EU ad hoc relocation - A lottery from the sea to the hotspots and back to unsafety

Read the full report, watch the video statements made by the people rescued from distress at sea and relocated to Germany here:

Following attempts by the former Italian Ministry of the Interior to block the arrival of people rescued from distress at Sea in Italian ports between 2018 and 2019, an EU ad hoc distribution mechanism was adopted in Malta in September 2019. Search and Rescue vessels and people rescued at sea were not allowed to enter Italian and Maltese ports until other member states had agreed to accept them. Several persons rescued by the civil sea rescue vessels Sea-Watch 3 and Ocean Viking in Summer 2019 were to be distributed to Luxembourg, France, Finland, Portugal and Germany.

However, the states did not meet the agreed deadline of four weeks after which the people from the hotspots in Italy and Malta were to be relocated, nor did the methods used by the respective member states follow the common agreements or the rule of law. While France and Portugal only relocated people to whom they had granted protection status, Germany delayed the relocation process. After questionable security checks by the German Secret Service, whose responsibility in asylum procedures in other EU states is unclear, some persons were denied to be resettled without official justification. On top of that, several guests of Sea-Watch 3, Open Arms and Ocean Viking, who were finally resettled to Germany, received a rejection of their asylum claims through shortly after their arrival in Germany.

Together with Sea-Watch, Borderline Sicilia and the Refugee Council Berlin, we are investigating the arbitrary and non-transparent procedures of ad hoc relocation: from stand-offs off the EUropean coasts, to questionable security checks by the German Intelligence Service, to arrival in Germany.

Thanks to the support of the Foundation “Civil Sea Rescue Fund”, we are able to investigate to what extent fundamental rights have been violated in the course of ad hoc relocation. By conducting interviews in Italy and Germany, as well as a detailed background research on the criminalisation of the arriving persons by the German Intelligence Service in Malta and Italy, we will compile a detailed documentation. This will lay the foundation and serve as the starting point for a campaign for relocation and the right to stay, which will focus on the needs of people arriving in the EU.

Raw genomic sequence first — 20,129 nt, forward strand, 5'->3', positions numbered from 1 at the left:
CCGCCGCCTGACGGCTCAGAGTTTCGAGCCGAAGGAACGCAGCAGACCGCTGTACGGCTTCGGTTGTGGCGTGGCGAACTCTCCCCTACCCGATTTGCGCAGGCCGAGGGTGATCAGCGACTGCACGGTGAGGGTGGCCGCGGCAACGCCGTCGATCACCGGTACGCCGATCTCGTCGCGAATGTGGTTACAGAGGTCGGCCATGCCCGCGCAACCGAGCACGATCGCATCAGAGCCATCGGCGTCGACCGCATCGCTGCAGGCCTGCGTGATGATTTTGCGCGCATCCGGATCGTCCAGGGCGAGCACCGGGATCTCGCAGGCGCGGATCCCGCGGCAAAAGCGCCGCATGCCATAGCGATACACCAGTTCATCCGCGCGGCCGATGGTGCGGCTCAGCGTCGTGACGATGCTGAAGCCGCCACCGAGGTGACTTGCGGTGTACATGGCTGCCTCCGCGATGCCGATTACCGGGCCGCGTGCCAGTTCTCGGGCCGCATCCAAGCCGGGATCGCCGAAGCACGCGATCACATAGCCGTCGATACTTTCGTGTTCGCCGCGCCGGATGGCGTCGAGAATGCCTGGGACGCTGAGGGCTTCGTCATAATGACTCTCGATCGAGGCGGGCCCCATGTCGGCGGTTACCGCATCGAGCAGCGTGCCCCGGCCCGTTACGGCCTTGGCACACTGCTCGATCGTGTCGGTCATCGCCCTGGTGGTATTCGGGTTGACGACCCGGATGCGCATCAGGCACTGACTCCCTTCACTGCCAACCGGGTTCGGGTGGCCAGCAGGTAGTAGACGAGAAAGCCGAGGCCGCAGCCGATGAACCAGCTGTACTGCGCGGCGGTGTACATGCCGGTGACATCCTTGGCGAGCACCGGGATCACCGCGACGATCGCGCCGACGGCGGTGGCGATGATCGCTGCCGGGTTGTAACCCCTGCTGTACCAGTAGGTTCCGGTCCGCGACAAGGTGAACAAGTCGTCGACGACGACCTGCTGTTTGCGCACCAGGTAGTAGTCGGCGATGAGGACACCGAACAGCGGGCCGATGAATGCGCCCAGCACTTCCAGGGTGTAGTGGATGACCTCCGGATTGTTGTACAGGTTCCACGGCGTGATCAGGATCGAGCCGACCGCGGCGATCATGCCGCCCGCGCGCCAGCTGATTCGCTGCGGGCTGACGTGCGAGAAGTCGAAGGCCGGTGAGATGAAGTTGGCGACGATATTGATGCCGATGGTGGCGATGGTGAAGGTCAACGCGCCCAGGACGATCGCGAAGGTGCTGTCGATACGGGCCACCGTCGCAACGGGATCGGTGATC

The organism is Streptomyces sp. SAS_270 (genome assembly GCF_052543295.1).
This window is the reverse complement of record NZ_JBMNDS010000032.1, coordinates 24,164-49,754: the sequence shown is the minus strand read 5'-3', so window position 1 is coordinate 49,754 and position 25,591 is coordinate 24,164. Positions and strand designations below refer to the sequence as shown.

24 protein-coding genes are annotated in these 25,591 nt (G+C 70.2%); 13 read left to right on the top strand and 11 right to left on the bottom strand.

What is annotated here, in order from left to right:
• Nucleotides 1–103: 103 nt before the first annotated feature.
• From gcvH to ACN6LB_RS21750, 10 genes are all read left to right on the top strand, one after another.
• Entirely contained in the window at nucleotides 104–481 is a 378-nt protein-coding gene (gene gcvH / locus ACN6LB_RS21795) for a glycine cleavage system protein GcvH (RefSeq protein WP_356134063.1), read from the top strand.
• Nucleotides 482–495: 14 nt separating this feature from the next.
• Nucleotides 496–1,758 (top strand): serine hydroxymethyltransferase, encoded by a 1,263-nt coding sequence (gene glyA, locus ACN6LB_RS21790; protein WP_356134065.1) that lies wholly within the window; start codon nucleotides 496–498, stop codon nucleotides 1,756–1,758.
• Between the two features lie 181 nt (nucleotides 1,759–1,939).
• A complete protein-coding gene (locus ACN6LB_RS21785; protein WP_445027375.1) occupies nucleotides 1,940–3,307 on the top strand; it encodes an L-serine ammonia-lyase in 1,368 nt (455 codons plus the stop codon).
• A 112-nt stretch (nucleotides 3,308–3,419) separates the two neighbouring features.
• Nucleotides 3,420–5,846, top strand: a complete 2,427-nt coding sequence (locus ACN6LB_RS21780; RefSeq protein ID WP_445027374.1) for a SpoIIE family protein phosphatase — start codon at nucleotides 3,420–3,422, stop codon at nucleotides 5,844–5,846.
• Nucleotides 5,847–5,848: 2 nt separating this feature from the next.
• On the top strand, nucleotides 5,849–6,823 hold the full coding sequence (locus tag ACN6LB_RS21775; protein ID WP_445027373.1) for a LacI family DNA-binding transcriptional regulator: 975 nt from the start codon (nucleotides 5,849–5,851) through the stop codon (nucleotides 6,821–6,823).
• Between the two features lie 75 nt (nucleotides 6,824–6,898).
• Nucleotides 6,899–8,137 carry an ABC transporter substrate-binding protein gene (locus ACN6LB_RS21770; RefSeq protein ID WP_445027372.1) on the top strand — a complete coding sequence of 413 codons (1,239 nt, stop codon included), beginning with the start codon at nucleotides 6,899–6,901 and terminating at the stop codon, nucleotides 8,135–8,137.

In an online event in January 2022, affected individuals and other experts shared their perspectives on the EUropean relocation procedures. The event can be watched here.

Based on the insights gained from the project, we were able to extend our research to the Greek context in 2022 with the support of the Stiftungfonds Zivile Seenotrettung. In particular, we concentrated on the question: What happened to the people who were relocated after the fire in Moria? This resulted in the report: " Relocation from Greece to Germany: Relief for the Hotspot System or Alibi Policy?".

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EU ad hoc relocation - A lottery from the sea to the hotspots and back to unsafety

As a consequence of the Italian Ministry of the Interior's measures to block the arrival of people rescued from distress at sea, an EU ad hoc distribution mechanism was adopted in Malta in September 2019. With our new project, we are monitoring and documenting the implementation of these measures together with Sea-Watch, borderline Sicilia and the Refugee Council. We demand the stop of security checks by the German Domestic Intelligence Service in Italy and Malta. Relocation cannot take place without the people's consent to the country of destination and the guaranteed right to stay.

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Criminalization of Migration & Solidarity in Italy

In the course of the collective attempt to shut down its borders, the EU uses numerous means of deterrence to prevent people from seeking safety in Europe. The criminalisation of people on the move and those who are in solidarity with them has been a widespread strategy for years. In Italy, too, people are prosecuted under the charge of "aiding and abetting unauthorised entry".

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